The district court also rejected appellants' contention that HawTel's claim is barred by res judicata. Appellants assert that HawTel argued that the PUC had misapplied FCC Order 81-312 when it appealed the PUC's 1981 rate order to the Hawaii Supreme Court.24 Appellants contend that this issue is now foreclosed. Whether res judicata or collateral estoppel bars claims is a mixed question of law and fact subject to de novo review. A & A Concrete, Inc. v. White Mountain Apache Tribe, 781 F.2d 1411, 1414 (9th Cir.), cert. denied, --- U.S. ----, 106 S. Ct. 2008, 90 L. Ed. 2d 659 (1986).
HawTel offers several responses. First, HawTel contends that the Hawaii Supreme Court never squarely addressed its federal claim,25 at least in part because the court exercises only limited review of rate cases. See In re Application of Hawaii Electric Light Company, 60 Haw. 625, 628-29, 594 P.2d 612, 617 (1979). Thus, without citing the case, HawTel appears to invoke the principle of Robinson v. Ariyoshi, 753 F.2d 1468, 1472 (9th Cir. 1985), vacated and remanded on other grounds, --- U.S. ----, 106 S. Ct. 3269, 91 L. Ed. 2d 560 (1986), that collateral estoppel or res judicata effect will not be given to a state court decision when the complaining party did not have a "full and fair opportunity to litigate a claim in state court or where the state court demonstrated inability or unwillingness to protect federal rights." Id. There is some support in the record for HawTel's characterization of the Hawaii Supreme Court's decision, but we need not rule upon this contention because we find Hawtel's second argument dispositive.
HawTel's second point is that there is such a disparity between the contexts of the PUC decisions in Dockets 4306 and 4588 that neither res judicata nor collateral estoppel can apply. We agree. The two dockets involve different rate periods, with different rate bases. The causes of action are clearly not the same, and res judicata cannot apply. See Commissioner v. Sunnen, 333 U.S. 591, 597-98, 68 S. Ct. 715, 719-20, 92 L. Ed. 898 (1948) (income tax claims for successive tax years not same cause of action for res judicata purposes). It is true that collateral estoppel may apply and foreclose the litigation of issues that were actually litigated and decided in a previous action, even though the causes of action differ. Id. at 598-99, 68 S. Ct. at 719-20. But in successive rate proceedings, as in successive tax cases, there are strong policy reasons for denying the application of collateral estoppel when variations in either facts or law occur. An issue once decided may create inequities in the continuing administration of the law if applied by estoppel to later years. Id. at 599-600, 68 S. Ct. at 720-21.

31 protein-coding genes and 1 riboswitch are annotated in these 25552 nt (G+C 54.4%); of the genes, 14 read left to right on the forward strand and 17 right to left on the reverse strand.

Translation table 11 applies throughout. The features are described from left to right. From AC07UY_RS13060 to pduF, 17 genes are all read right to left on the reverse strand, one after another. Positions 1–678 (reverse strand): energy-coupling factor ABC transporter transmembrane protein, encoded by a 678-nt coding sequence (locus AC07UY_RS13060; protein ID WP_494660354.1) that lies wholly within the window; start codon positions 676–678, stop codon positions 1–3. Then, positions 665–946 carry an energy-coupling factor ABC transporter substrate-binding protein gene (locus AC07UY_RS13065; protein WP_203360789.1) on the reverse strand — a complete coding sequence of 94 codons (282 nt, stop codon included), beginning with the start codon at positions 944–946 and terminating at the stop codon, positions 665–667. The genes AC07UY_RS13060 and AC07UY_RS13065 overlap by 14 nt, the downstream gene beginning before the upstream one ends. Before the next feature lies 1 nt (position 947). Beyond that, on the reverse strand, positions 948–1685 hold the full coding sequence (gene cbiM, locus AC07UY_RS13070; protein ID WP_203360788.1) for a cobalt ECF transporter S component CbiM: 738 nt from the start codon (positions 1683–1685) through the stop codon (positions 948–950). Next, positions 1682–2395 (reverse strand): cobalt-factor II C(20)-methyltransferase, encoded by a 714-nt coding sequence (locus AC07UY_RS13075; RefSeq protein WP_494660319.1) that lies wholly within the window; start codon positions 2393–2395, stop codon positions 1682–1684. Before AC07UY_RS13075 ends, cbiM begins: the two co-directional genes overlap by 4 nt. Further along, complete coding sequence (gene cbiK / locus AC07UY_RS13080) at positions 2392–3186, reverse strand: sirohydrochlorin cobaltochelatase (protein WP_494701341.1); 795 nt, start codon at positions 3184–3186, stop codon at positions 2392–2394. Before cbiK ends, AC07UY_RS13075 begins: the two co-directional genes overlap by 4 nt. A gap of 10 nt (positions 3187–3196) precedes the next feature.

Here we conclude that there were sufficient differences between the PUC actions in Dockets 4306 and 4588 to militate against the application of collateral estoppel to the 1.1 percent rate downward rate adjustment. Although essentially the same adjustment was applied, it was applied to different rate periods, with different revenues, different expenses, and different investments. See Papago Tribal Utility Authority v. FERC, 776 F.2d 828, 833 n. 5 (9th Cir. 1985), cert. denied, --- U.S. ----, 106 S. Ct. 1515, 89 L. Ed. 2d 913 (1986). When Docket 4306 was decided, HawTel was operating under its transition agreement with AT & T. Among other things, that agreement provided for payments to HawTel to soften the impact on its overall revenues of the mandated shift to the Ozark Plan. In contrast, Docket 4588 involved rates effective January 1, 1985, after the transition agreement had expired.26 If, in this new setting, the 1.1 percent adjustment did violate the FCC separations rule, HawTel should be free to raise the issue, rather than to suffer a continuing violation of a policy set by the FCC. HawTel is not collaterally "appealing" the Hawaii Supreme Court's decision, but is challenging the lawfulness of the PUC's action in Docket 4588. PUC Docket 4588 has not been ruled upon by the Hawaii court, or any other court. We conclude that the district court properly rejected the application of res judicata and collateral estoppel.27
Reaching the merits, appellant Consumer Advocate contends that FCC Order 81-312 did not preempt state regulation of separations procedures and that the PUC's use of state-developed procedures was perfectly proper for intrastate ratemaking. This argument raises a question of law reviewed here de novo. United States v. McConney, 728 F.2d 1195, 1201 (9th Cir.) (en banc), cert. denied, 469 U.S. 824, 105 S. Ct. 101, 83 L. Ed. 2d 46 (1984).
Appellants concede the FCC's plenary authority over separations procedures, but argue in their Joint Brief that the FCC has not exercised this power. They point to the absence of an express statement of intention to preempt the field of separations for intrastate ratemaking purposes in FCC Order 81-312.28 They argue that the applicable test for preemption is whether both the state and federal regulations "can be enforced without impairing the federal superintendence of the field." Florida Lime & Avocado Growers, Inc. v. Paul, 373 U.S. 132, 142, 83 S. Ct. 1210, 1217, 10 L. Ed. 2d 248 (1963).
Appellants' argument overlooks the extent to which separations for interstate ratemaking and separations for intrastate ratemaking are two sides of the same coin.29 When the same plant and equipment is used to provide both interstate and intrastate services and different authorities set rates for these respective services, cost and investment must be apportioned uniformly in order to establish fair rates. See The Minnesota Rate Cases, 230 U.S. 352, 435, 33 S. Ct. 729, 755, 57 L. Ed. 1511 (1913); Washington Utilities & Transportation Commission v. FCC, 513 F.2d 1142, 1146 (9th Cir.), cert. denied, 423 U.S. 836, 96 S. Ct. 62, 46 L. Ed. 2d 54 (1975). If the sum of the intrastate and interstate portions for rate-base allocation purposes were not 100 percent,